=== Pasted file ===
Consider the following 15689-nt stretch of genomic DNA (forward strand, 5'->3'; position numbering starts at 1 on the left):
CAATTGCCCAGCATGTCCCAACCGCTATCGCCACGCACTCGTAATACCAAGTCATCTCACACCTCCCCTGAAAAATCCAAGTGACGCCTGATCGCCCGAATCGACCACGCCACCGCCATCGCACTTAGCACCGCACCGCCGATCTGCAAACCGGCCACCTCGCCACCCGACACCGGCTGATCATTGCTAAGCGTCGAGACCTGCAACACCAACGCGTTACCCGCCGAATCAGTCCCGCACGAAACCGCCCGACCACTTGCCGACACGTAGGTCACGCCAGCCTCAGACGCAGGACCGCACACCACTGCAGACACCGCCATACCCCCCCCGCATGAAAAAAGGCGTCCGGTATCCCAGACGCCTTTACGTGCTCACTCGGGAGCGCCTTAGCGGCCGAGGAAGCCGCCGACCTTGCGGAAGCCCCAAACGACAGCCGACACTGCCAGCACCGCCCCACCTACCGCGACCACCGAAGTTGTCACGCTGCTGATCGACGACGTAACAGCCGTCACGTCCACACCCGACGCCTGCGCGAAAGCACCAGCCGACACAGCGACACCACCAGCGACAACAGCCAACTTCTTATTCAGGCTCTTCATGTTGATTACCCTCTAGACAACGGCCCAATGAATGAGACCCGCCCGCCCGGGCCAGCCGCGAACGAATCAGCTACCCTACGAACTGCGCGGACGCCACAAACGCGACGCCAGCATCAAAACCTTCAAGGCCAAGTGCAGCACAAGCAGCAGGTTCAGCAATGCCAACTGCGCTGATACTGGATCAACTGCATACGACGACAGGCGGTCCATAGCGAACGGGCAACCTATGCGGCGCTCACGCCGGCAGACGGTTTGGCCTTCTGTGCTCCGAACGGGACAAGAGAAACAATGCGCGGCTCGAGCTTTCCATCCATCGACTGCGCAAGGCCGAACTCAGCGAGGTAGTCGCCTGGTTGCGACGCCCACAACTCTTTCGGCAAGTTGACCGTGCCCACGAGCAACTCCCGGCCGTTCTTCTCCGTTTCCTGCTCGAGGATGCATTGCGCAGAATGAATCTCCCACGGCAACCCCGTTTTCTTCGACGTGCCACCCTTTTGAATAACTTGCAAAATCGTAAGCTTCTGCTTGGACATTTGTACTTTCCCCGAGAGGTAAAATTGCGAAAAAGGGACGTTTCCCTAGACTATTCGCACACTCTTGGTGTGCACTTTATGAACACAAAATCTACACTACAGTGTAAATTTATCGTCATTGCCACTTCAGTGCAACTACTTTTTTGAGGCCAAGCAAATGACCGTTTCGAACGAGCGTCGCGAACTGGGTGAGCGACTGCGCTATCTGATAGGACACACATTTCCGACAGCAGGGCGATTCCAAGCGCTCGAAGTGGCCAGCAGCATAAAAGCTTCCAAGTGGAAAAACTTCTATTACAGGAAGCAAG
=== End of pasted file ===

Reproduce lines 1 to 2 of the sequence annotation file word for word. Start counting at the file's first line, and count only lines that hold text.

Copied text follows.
Consider the following 15689-nt stretch of genomic DNA (forward strand, 5'->3'; position numbering starts at 1 on the left):
CAATTGCCCAGCATGTCCCAACCGCTATCGCCACGCACTCGTAATACCAAGTCATCTCACACCTCCCCTGAAAAATCCAAGTGACGCCTGATCGCCCGAATCGACCACGCCACCGCCATCGCACTTAGCACCGCACCGCCGATCTGCAAACCGGCCACCTCGCCACCCGACACCGGCTGATCATTGCTAAGCGTCGAGACCTGCAACACCAACGCGTTACCCGCCGAATCAGTCCCGCACGAAACCGCCCGACCACTTGCCGACACGTAGGTCACGCCAGCCTCAGACGCAGGACCGCACACCACTGCAGACACCGCCATACCCCCCCCGCATGAAAAAAGGCGTCCGGTATCCCAGACGCCTTTACGTGCTCACTCGGGAGCGCCTTAGCGGCCGAGGAAGCCGCCGACCTTGCGGAAGCCCCAAACGACAGCCGACACTGCCAGCACCGCCCCACCTACCGCGACCACCGAAGTTGTCACGCTGCTGATCGACGACGTAACAGCCGTCACGTCCACACCCGACGCCTGCGCGAAAGCACCAGCCGACACAGCGACACCACCAGCGACAACAGCCAACTTCTTATTCAGGCTCTTCATGTTGATTACCCTCTAGACAACGGCCCAATGAATGAGACCCGCCCGCCCGGGCCAGCCGCGAACGAATCAGCTACCCTACGAACTGCGCGGACGCCACAAACGCGACGCCAGCATCAAAACCTTCAAGGCCAAGTGCAGCACAAGCAGCAGGTTCAGCAATGCCAACTGCGCTGATACTGGATCAACTGCATACGACGACAGGCGGTCCATAGCGAACGGGCAACCTATGCGGCGCTCACGCCGGCAGACGGTTTGGCCTTCTGTGCTCCGAACGGGACAAGAGAAACAATGCGCGGCTCGAGCTTTCCATCCATCGACTGCGCAAGGCCGAACTCAGCGAGGTAGTCGCCTGGTTGCGACGCCCACAACTCTTTCGGCAAGTTGACCGTGCCCACGAGCAACTCCCGGCCGTTCTTCTCCGTTTCCTGCTCGAGGATGCATTGCGCAGAATGAATCTCCCACGGCAACCCCGTTTTCTTCGACGTGCCACCCTTTTGAATAACTTGCAAAATCGTAAGCTTCTGCTTGGACATTTGTACTTTCCCCGAGAGGTAAAATTGCGAAAAAGGGACGTTTCCCTAGACTATTCGCACACTCTTGGTGTGCACTTTATGAACACAAAATCTACACTACAGTGTAAATTTATCGTCATTGCCACTTCAGTGCAACTACTTTTTTGAGGCCAAGCAAATGACCGTTTCGAACGAGCGTCGCGAACTGGGTGAGCGACTGCGCTATCTGATAGGACACACATTTCCGACAGCAGGGCGATTCCAAGCGCTCGAAGTGGCCAGCAGCATAAAAGCTTCCAAGTGGAAAAACTTCTATTACAGGAAGCAAG